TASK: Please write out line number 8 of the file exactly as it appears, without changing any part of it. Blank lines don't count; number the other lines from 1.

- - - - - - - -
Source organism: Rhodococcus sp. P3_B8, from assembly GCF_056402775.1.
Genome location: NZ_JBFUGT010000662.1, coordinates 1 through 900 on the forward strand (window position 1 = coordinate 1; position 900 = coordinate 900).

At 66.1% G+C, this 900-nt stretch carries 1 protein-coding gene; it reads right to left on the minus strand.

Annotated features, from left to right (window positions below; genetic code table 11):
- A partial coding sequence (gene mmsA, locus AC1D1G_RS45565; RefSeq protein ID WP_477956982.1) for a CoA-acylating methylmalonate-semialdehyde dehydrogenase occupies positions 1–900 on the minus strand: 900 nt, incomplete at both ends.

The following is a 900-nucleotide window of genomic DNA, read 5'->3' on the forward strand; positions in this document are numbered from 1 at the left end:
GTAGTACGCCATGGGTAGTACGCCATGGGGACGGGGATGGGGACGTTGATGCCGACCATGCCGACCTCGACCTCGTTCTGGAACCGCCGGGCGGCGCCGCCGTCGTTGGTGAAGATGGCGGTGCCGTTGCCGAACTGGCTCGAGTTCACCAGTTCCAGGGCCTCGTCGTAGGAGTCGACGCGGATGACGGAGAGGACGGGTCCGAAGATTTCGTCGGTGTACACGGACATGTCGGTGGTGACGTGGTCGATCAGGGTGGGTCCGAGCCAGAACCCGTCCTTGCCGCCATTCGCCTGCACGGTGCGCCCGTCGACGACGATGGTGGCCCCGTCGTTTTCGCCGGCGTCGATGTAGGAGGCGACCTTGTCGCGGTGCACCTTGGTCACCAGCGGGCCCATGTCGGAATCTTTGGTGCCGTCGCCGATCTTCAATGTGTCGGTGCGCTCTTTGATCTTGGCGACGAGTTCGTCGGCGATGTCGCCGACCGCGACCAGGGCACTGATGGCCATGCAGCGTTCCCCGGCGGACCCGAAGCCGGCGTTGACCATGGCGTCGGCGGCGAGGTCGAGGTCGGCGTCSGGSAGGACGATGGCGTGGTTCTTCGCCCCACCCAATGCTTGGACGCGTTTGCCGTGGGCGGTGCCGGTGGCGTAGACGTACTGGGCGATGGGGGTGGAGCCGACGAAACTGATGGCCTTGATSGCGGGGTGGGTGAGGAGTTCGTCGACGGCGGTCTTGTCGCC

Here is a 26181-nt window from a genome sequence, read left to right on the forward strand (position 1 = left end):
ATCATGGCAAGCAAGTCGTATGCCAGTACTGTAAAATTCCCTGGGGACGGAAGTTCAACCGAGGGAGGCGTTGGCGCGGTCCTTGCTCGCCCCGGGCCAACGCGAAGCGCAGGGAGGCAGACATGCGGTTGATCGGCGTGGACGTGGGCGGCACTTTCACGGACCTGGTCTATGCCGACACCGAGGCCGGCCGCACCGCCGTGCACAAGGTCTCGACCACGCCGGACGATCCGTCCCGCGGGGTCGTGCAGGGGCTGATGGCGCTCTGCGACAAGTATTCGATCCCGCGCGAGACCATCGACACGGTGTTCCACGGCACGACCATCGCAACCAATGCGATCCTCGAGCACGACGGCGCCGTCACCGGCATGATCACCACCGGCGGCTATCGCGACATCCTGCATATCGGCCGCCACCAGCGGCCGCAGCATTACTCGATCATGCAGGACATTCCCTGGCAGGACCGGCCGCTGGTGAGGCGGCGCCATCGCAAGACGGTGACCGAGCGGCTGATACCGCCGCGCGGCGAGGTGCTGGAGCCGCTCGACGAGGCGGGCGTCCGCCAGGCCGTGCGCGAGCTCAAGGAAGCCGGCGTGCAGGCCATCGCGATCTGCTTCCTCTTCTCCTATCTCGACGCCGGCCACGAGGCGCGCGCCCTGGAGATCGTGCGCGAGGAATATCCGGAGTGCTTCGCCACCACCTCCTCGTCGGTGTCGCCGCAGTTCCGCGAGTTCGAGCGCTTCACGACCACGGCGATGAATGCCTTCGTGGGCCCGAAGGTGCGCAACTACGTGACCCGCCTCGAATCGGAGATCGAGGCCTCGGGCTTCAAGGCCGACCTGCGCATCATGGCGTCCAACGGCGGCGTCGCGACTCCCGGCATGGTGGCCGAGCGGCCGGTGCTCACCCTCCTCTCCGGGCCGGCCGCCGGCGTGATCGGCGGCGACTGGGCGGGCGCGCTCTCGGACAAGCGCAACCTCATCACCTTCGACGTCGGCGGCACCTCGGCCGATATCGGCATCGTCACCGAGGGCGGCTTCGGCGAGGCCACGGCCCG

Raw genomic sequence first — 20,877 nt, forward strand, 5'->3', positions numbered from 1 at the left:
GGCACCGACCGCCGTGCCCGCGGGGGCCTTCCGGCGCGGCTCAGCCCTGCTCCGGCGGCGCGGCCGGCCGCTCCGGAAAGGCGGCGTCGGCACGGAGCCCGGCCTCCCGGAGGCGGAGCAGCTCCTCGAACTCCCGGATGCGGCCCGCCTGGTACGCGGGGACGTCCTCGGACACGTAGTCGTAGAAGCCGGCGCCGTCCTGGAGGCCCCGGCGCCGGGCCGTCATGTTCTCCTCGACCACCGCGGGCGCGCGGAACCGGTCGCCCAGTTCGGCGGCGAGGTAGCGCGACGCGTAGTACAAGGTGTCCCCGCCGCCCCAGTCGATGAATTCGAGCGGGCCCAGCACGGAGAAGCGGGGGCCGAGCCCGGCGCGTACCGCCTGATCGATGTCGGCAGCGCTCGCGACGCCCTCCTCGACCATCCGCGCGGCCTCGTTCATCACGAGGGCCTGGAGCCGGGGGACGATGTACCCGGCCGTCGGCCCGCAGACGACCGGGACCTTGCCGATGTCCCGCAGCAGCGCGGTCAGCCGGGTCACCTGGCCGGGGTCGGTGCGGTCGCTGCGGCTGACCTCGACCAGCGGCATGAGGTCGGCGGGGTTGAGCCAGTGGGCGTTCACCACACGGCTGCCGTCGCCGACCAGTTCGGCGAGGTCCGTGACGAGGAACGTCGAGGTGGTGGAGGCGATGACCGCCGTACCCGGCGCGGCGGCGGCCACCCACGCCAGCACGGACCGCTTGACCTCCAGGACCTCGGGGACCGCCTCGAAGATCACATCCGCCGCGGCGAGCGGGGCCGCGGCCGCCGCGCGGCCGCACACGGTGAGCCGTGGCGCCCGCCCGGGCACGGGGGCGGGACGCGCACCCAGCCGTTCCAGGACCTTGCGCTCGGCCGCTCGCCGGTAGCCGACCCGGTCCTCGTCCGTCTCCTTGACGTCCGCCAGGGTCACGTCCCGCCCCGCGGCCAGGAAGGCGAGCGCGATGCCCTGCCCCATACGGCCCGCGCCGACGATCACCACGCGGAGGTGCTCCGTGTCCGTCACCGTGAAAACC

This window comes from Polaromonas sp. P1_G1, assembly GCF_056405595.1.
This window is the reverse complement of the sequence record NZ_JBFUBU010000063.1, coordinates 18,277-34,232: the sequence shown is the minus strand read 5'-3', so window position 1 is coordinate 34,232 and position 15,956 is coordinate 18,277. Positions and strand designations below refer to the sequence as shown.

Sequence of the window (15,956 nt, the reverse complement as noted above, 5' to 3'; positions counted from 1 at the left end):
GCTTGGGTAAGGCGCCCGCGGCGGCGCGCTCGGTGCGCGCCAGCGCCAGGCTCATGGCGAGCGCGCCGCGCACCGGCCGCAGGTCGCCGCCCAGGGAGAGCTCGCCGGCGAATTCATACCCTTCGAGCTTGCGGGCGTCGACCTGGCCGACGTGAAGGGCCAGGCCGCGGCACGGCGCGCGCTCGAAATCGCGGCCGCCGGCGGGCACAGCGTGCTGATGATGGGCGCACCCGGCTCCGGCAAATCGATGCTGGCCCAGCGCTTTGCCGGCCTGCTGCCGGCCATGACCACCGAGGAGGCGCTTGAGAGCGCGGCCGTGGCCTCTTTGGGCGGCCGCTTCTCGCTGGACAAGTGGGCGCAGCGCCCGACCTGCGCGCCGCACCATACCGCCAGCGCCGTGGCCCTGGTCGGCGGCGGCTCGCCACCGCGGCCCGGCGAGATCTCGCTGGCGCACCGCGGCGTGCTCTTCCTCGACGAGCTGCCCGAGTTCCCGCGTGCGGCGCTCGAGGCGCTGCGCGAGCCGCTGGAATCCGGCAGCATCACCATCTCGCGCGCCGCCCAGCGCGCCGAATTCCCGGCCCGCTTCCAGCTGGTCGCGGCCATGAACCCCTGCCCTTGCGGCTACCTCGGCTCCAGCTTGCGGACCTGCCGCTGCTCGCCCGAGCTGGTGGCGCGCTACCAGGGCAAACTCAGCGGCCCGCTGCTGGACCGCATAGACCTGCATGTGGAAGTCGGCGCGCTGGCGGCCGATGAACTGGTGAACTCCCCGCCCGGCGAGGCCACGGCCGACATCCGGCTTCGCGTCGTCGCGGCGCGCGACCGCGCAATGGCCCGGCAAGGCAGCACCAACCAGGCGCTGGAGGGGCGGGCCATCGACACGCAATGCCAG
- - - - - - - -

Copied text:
Here is a 26181-nt window from a genome sequence, read left to right on the forward strand (position 1 = left end):